They recognize that their customer base typically comes once a week and spends about two hours there. “Between the time you put in your wash to your dry time, there’s about 25 to 30 minutes of wait time. So that’s where we really see the opportunity to connect our customers with each other or resources. Our signature component is our chalkboard that says ‘We want to have a conversation about…’ That’s where our customers communicate with us regarding the types of services or programs they want introduced into the space. Since we opened, we’ve invited St. Joseph the Worker to help our job-seeking customers find jobs. We’ve had Aunt Rita’s Foundation on-site to pass out information about HIV/AIDS and hand out home kits for our customer base. Healthy Start from South Phoenix has stopped by to provide information. We’ve had people register our customers to vote in this space… Based on what they tell us on the chalkboard- if they’re having issues with immigration rights, housing, employment, affordable childcare- Social Spin is all about meeting people where they’re at…allowing them to do a weekly chore, and if we’re able to connect them with a service provider…during that time we’ve lightened their load.”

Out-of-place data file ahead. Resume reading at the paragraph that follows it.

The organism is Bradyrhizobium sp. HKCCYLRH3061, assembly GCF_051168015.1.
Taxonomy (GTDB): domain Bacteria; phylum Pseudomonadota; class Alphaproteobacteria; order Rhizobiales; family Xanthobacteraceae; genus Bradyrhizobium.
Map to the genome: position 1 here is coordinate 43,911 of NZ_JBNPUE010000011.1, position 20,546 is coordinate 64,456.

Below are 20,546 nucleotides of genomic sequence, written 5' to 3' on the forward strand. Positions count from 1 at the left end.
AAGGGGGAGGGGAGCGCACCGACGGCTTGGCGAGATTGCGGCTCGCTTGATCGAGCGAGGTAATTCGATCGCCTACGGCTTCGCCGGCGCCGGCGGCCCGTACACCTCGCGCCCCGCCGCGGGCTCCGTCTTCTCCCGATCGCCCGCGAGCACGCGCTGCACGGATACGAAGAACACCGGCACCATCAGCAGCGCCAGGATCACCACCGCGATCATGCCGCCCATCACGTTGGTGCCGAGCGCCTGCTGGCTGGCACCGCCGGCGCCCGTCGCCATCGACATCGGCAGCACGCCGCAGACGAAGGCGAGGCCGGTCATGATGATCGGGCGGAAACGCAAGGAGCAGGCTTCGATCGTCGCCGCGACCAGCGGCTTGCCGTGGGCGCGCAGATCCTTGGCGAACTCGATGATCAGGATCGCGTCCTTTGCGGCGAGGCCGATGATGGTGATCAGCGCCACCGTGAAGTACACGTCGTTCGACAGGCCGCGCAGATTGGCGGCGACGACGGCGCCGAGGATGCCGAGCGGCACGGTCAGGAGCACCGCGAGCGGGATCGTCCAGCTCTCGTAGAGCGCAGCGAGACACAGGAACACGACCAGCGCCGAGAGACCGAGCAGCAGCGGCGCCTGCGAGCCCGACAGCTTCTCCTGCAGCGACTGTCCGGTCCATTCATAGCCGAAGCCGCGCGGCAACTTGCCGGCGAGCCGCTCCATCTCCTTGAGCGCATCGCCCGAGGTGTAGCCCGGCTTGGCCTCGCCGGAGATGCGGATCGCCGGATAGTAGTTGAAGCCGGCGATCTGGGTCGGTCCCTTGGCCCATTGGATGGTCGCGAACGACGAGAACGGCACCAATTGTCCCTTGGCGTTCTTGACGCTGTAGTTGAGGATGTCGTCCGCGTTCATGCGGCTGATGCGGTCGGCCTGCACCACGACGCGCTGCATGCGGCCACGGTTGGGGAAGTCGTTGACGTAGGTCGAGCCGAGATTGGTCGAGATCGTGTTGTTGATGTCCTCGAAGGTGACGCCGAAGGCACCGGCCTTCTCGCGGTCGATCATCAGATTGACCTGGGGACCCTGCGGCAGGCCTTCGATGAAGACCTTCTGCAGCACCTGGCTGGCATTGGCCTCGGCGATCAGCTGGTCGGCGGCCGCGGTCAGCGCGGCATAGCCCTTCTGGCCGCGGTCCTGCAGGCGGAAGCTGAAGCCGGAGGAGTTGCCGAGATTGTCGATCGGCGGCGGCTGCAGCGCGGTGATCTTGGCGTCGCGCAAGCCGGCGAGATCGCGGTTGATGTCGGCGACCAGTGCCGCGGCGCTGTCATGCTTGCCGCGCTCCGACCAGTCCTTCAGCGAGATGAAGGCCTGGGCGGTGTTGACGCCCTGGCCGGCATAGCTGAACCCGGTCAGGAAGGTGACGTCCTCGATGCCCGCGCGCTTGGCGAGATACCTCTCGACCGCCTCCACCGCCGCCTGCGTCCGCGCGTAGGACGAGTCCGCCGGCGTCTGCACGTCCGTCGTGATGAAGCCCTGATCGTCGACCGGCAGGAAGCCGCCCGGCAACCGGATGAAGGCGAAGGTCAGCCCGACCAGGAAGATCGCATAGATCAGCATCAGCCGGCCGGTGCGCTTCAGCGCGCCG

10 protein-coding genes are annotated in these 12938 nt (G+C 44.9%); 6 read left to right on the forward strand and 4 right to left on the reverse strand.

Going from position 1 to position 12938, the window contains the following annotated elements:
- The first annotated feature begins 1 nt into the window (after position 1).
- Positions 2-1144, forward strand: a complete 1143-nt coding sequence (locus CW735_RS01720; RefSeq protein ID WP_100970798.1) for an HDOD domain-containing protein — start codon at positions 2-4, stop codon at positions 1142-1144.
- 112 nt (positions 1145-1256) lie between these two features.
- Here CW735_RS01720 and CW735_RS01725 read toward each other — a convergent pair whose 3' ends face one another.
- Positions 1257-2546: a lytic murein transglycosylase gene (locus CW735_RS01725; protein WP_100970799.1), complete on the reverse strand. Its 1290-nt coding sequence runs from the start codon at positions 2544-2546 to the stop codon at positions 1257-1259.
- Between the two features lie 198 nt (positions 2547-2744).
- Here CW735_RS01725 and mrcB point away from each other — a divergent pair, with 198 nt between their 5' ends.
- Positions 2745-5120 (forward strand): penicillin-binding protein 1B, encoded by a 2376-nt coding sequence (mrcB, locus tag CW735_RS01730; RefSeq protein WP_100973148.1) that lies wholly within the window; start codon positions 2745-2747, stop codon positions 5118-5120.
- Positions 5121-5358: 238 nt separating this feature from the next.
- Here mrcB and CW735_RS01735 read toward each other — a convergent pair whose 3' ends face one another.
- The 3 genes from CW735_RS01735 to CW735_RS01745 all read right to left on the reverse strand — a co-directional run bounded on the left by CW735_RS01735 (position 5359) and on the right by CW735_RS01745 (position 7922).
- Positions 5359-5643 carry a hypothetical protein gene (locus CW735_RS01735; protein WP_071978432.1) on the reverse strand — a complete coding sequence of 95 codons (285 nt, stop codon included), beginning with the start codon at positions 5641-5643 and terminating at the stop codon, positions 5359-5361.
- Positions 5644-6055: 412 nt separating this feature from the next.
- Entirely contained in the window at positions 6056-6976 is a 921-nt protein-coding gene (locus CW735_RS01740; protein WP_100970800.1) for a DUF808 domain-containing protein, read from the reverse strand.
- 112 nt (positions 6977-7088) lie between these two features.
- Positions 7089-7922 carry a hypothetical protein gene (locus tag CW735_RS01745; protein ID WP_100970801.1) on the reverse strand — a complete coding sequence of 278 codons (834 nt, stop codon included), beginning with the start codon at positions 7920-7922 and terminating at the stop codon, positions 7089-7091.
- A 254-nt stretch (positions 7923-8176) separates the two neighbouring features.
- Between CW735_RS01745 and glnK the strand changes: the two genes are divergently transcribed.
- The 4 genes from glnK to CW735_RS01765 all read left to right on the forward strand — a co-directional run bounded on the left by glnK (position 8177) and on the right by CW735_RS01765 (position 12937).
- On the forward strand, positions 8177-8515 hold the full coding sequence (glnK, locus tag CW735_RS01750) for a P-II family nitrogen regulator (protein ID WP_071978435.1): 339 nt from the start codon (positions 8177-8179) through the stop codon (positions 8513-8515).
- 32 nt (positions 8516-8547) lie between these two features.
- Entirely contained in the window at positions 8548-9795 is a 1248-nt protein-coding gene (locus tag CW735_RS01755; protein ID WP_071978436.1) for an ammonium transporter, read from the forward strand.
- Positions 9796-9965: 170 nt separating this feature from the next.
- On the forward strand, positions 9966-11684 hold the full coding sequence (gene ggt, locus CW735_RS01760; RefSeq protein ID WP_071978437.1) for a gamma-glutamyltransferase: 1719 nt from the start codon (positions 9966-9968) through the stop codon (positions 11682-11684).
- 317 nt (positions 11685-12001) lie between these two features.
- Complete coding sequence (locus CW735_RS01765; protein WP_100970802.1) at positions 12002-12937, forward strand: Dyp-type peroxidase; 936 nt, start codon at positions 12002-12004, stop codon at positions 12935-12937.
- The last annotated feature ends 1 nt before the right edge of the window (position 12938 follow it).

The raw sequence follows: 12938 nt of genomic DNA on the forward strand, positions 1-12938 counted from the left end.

Turning back to the topic of ‘events’ for a moment, they usually have an in-house DJ in attendance – DJ Jack, who was a customer, who had come in when they were renovating the space, and asked if he could play his boombox…and the rest is history. “Impromptu dance parties, free laundry every Wednesday starting at 9am… so this recognition that everyone deserves clean clothes is core to who we are. So we usually make that a party as well, with food and snacks, music, and volunteers helping our customers wash and fold their clothes. {Social Spin is a}vibrant social hub that provides services to our customer base as well as events that they recommend. We’re a Workforce job-training program. We have crews that help process our wash n’ fold orders (mostly from our over 100 individual commercial customers). We call ourselves ‘laundry fairies.’ The work crews are either adults with disabilities, or youth transitioning out of foster care, or youth transitioning out of prison. They work depending on their needs – five weeks to three months. The job program allows them to not only gain tactical employable skills, but more importantly, to gain the confidence they need to go and find that job.”